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Wednesday, April 13, 2011

Top 10 Tips for Effective Advocacy on the State Budget

Guest Rat Vicky Selkowe, who works (hard) to keep River Alliance Board Member and State Representative Cory Mason in line, shares words of wisdom on how to get your legislators to really listen:

Many of us are concerned, dismayed, and outraged by numerous provisions in Gov. Walker's proposed budget bill. What's important is that we channel that outrage into effective advocacy. I have more than a dozen years of policy advocacy experience in Wisconsin at groups like the Institute for Wisconsin's Future, the Neighborhood Law Project, and the Wisconsin Council on Children & Families. I've worked for the last two years for State Rep. Cory Mason (D-Racine) and staffed him on the Joint Finance Committee during the 2009-11 biennial budget. Every day, I see examples of amazing advocacy efforts...and countless examples of "advocacy" that makes me cringe because it falls short of being effective. Don't be in the "cringe" category. Make your advocacy on the state budget as effective as possible.
Below are my Top 10 Tips for Effective Advocacy on the State Budget, plus some bonus tips at the end for in-person meetings with legislators. Use 'em, share 'em, make 'em your own but whatever you do, speak up! We are at a crossroads in our state and there is too much at stake for you to be silent.

Top 10 Advocacy Tips:
1. Provide your full name - say it clearly and slowly if you're leaving a voicemail message and make sure your email includes your first and last name. You should always do this, and you should especially do this if your email address is something like and gives no clue as to your real name.

2. Provide your full address and your phone number. Include your street, city, and zip. Though legislative staffers enjoy hearing from and reading the views of citizens from around the state, we are most interested in responding to constituents. To confirm that you are a constituent, we need your full address. Again, if you're leaving a voicemail, say it clearly and slowly - staff writing down your information are not mind-readers, nor can we understand you when you speak at mach speed or mumble, nor are we likely to play your message three times to try to understand it if you're not clear.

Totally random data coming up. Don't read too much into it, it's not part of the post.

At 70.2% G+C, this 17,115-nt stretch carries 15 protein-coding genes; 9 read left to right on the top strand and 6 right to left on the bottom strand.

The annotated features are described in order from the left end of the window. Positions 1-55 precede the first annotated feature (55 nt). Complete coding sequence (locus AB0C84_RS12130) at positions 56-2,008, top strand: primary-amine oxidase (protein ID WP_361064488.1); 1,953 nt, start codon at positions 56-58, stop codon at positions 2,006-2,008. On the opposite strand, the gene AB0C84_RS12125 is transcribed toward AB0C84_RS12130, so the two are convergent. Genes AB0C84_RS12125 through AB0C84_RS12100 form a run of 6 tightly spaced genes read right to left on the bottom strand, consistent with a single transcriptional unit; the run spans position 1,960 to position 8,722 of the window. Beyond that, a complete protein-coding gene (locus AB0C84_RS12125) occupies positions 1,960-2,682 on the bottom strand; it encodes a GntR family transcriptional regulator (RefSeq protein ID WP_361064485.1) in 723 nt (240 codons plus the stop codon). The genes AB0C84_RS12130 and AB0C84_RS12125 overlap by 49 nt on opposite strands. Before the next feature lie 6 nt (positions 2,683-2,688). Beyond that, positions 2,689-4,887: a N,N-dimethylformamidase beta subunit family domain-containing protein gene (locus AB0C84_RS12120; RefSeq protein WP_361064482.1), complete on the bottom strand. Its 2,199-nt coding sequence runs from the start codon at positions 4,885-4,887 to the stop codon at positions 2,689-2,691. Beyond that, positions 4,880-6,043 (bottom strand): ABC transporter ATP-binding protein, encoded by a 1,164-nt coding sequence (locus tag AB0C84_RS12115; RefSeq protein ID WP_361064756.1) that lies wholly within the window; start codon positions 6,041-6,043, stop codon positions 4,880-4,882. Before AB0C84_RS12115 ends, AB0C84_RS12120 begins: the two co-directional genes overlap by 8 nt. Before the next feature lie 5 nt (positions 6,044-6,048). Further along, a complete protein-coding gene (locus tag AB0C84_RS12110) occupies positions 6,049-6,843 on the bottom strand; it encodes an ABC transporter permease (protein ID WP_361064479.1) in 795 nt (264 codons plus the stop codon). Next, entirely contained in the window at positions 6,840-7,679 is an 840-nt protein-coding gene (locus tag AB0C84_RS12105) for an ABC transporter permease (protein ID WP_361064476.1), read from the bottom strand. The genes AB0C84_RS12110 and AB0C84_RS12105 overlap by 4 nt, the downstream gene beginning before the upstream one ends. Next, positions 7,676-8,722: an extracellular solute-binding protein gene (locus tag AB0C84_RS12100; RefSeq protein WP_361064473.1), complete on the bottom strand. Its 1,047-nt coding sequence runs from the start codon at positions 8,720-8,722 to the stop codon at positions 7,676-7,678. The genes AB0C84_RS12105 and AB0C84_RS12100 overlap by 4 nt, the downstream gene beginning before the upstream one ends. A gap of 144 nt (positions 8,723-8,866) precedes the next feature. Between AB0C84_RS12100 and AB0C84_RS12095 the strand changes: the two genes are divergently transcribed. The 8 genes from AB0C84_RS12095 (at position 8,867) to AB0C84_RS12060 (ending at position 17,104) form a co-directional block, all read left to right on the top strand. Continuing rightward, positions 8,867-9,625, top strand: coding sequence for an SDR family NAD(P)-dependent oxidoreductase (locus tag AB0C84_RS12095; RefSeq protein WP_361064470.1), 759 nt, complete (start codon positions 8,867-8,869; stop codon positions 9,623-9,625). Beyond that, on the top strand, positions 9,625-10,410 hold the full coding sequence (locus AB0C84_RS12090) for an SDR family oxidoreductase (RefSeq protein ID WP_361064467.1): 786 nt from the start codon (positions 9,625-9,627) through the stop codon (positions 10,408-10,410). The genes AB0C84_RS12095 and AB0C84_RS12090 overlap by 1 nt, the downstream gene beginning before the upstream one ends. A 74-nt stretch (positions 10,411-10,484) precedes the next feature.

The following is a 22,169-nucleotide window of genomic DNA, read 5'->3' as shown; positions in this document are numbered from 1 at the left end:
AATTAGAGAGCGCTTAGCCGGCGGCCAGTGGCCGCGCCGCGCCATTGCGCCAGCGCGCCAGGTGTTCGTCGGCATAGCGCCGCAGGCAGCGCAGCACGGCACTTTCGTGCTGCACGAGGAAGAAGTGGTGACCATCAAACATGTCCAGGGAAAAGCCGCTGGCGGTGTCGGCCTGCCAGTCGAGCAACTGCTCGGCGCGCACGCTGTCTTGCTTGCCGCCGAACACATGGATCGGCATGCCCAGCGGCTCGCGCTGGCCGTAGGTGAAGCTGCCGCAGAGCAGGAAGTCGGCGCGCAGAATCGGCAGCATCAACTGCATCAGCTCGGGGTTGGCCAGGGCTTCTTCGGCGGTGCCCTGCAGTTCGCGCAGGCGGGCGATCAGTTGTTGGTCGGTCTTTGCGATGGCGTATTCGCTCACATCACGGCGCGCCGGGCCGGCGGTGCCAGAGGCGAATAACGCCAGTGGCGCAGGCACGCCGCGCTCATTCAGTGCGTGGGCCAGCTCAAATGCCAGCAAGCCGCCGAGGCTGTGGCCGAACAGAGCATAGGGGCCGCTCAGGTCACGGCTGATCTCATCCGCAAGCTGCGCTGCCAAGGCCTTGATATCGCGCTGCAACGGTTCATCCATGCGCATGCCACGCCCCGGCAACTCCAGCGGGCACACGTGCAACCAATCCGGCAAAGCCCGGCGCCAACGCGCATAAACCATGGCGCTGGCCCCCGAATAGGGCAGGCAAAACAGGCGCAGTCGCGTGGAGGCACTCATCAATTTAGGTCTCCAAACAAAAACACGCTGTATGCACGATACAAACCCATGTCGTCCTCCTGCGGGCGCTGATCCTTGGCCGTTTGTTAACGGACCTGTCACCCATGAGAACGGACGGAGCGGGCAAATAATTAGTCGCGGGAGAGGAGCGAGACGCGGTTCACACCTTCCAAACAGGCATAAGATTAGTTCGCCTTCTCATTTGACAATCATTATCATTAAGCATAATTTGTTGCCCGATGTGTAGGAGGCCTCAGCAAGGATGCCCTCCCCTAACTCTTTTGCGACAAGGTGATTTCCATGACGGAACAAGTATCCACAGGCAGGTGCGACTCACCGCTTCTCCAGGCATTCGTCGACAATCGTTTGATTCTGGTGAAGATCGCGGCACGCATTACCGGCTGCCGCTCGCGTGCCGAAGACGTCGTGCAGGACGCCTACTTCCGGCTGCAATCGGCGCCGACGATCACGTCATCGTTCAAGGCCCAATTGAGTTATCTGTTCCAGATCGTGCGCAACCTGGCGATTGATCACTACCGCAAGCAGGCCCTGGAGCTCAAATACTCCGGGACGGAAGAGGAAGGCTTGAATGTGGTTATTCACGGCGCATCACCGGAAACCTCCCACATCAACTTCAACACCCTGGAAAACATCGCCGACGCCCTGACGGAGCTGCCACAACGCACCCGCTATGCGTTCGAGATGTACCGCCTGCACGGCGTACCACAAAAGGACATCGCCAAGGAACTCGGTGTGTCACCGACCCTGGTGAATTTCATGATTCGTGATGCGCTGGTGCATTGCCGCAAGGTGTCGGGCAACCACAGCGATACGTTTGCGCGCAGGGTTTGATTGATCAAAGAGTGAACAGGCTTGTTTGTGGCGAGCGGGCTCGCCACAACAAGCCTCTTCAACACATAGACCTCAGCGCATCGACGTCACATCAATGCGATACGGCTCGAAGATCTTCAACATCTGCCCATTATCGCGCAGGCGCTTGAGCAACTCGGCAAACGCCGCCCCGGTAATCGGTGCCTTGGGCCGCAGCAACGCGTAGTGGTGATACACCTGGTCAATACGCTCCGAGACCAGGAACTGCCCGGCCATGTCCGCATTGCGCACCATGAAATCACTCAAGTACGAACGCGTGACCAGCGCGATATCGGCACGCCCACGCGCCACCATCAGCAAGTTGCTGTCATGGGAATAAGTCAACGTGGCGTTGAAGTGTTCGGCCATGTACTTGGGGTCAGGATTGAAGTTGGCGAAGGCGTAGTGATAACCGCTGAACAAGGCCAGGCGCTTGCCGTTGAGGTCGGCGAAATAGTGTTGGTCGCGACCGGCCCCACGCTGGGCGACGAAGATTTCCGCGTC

3. State your position clearly. If you are emailing, put your position in the subject line of your email, i.e. "I oppose Walker's Medicaid budget provisions" or "Budget Cuts to K-12 Will Be Devastating to My Community" or "I'm Opposed to Budget Changes to Recycling." In a voicemail, state it early on in your message after your name, phone number, and address. Picture the bleary-eyed staffer sifting through hundreds of emails and take pity on that poor soul AND make your message as effective as possible by making it clear whether you're writing for or against a provision and what provision you're referring to.

4. Don't send form messages. Tell YOUR story. Are you a teacher? Are you a correctional officer? What will the budget as a whole or specific provisions mean for you and your family? Give some context to help the staffer or legislator understand the real impact of this bill on your life, your family, your colleagues, your work. The emails that are most compelling and memorable are the ones that are personalized. The ones that legislators want to read as part of their testimony on the Assembly or Senate floor are the ones that put a budget provision into a personal context. Many, many staffers print out the best emails for legislators to read - but we sure don't print out the form emails unless we know the sender. Imagine your email message being read out loud by the legislator, and make it powerful. I know form emails from listserves & action alerts are easy to send but take the extra 1 minute to personalize your message and its effectiveness increases dramatically.

5. Do not e-SHOUT, yell, threaten, use hyperbole, or send repeated emails. Keep in mind that the person listening to your voicemail, reading your email, or talking to you is likely a staff person, not the legislator. Putting your email in 44 point all-caps red font or menacingly threatening the legislator's re-election will not enhance your credibility. We also tend to roll our eyes at messages that are clearly exaggerations. Make yourself credible by sticking to the facts. (And there are plenty of provisions in the state budget that will be detrimental to our communities - no need to resort to hyperbole or exaggeration to highlight the consequences of these provisions.) You're also not likely to be well-received if you send an email every day. I understand the impulse, but being a pest doesn't make you more effective.